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It’s November, opening morning of firearms deer season in Wisconsin. I’m in my treestand just inside the woods, above a well-worn escape route from open land I can’t hunt that’s used by the year-round-resident whitetails.
I see six does with a 10-point buck in the open land. As they move farther away, I am curious: What would they do if I shot into the ground? My gunshot echoes in the narrow valley, making it difficult to pinpoint the source of the noise. After the sound settles, does burst through a gap in the woods and disappear into the brush below my stand. I hold my breath as the buck quarters toward me in a clearing only 25 yards away. I take the shot. I feel lucky but also regretful that my anticipated long day in the woods is over, with plenty of processing work ahead.
Admittedly, along with luck, my understanding of resident deer habits helped me punch my buck tag. A modern hunter with knowledge of whitetail behavior and sophisticated modern weaponry can successfully ambush deer. That raises questions about human hunting capabilities. Do modern humans have the capabilities—physical and sensory—of ancient hunters? Or have we lost those skills because of our reliance on technology? My short answer to both questions is yes.
Recent analyses from archaeological sites in Olduvai Gorge, in East Africa’s Great Rift Valley, established the capability of humans living nearly 2 million years ago to ambush wildebeest-size prey using simple wooden spears at close range. I believe that humans today still possess the capabilities of the ancients. Those skills remain underdeveloped, however, because we can get by without them.
To compensate for their cognitive limitations, the ancients probably had to rely on their senses to survive as hunters in a crowded African savanna community of well-adapted carnivores and prey. People today have brains two to three times larger than the ancients’, a difference that fuels the invention of sophisticated hunting weaponry. Humans today, therefore, can hunt with less reliance on fundamental senses and instead rely on advanced technology.
Still, it’s worth looking at examples of traditional hunter-gatherers surviving today who possess well-developed sensory skills and lethal weaponry. Hadza men of northern Tanzania, for example, leave camp daily to walk the savanna woodland in search of food, armed with wooden longbows and a selection of poisoned arrows. Most times hunting fails, even in an animal-rich setting. Their most successful alternative: ambush hunting from blinds over water holes during the days and moonlit nights of the dry season. That’s an example of adaptation and the use of lethal technology.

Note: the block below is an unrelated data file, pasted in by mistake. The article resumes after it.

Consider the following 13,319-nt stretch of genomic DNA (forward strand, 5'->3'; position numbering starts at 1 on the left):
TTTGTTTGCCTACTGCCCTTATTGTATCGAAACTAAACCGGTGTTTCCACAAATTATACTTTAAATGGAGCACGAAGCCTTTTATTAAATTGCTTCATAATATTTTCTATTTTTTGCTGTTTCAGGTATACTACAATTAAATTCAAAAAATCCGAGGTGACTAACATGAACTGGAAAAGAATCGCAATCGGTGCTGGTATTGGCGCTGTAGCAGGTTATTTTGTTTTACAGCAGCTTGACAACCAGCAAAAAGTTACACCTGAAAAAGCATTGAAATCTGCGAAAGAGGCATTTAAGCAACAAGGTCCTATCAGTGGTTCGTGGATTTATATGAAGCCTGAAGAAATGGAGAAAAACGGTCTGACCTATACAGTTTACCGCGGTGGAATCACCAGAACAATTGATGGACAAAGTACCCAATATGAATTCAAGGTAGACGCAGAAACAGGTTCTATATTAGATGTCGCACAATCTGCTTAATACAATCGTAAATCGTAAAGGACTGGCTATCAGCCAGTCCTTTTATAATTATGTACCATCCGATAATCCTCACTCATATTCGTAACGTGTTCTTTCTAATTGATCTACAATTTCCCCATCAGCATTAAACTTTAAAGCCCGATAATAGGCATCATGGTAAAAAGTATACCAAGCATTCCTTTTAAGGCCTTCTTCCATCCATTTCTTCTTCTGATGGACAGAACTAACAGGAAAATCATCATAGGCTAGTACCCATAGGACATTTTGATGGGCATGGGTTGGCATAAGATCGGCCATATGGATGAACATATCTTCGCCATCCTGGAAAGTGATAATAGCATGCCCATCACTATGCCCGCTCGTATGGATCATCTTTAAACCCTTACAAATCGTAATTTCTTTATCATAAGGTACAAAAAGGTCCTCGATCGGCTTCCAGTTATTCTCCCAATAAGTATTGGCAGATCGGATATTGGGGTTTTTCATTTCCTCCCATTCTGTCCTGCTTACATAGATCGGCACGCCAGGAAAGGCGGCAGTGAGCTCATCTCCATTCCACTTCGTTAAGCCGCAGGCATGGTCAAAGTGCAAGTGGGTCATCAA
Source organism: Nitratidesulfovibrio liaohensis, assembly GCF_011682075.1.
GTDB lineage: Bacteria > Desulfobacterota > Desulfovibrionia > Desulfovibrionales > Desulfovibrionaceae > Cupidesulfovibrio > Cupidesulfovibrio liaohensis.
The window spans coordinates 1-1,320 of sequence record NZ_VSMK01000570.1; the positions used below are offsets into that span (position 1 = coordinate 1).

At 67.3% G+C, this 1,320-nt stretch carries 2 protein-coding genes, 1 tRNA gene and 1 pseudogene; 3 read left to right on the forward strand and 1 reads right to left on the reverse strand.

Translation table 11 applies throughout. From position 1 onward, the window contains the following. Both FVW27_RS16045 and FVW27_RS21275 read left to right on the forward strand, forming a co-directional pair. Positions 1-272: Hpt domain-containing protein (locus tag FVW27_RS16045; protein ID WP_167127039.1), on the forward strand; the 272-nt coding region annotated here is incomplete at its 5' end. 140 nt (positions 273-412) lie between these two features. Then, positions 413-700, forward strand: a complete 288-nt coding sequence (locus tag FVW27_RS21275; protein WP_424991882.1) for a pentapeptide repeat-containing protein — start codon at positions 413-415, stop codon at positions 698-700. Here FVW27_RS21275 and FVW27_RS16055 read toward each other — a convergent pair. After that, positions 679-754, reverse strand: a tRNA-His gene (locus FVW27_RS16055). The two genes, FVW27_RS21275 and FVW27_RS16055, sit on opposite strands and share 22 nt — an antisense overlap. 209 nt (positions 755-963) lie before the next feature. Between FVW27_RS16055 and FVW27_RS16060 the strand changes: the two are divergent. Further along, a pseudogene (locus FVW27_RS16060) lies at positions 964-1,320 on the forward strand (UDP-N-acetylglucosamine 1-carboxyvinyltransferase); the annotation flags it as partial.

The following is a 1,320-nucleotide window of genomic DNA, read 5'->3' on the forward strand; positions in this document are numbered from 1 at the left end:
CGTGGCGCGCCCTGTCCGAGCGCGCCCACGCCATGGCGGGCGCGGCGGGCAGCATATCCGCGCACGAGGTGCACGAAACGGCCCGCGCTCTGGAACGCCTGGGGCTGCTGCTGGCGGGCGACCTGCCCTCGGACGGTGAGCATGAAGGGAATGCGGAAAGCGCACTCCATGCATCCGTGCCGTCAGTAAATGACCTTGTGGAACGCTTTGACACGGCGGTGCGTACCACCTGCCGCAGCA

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The Kalahari Desert in southern Africa, in contrast, has a lower density of prey animals and fewer hunting opportunities. Kalahari hunters have legendary tracking skills for good reason: They need to capitalize on any contact with animals. Taking the time and effort to catch up to the animal is worth it because opportunities are so few.
As these examples illustrate, humankind has not lost the sensory capabilities for hunting; we see those expressed in hunting peoples today. Those skills often remain undeveloped in modern societies because we can compensate for their atrophy through sophisticated technology. In our community of modern hunters, many dedicated and skilled members know this and do well with less technological advantage, choosing to use traditional longbows instead of compound bows or firearms, because it restores a premium on fundamental skills and woodcraft.
This hunting season, I challenge you to channel the skills and senses passed down to you by your ancestors, and to get in the field more often, observe, practice, prepare, and enjoy the hunt.
Henry Bunn is a professor at the University of Wisconsin who studies African paleoanthropology and ancient hunting practices.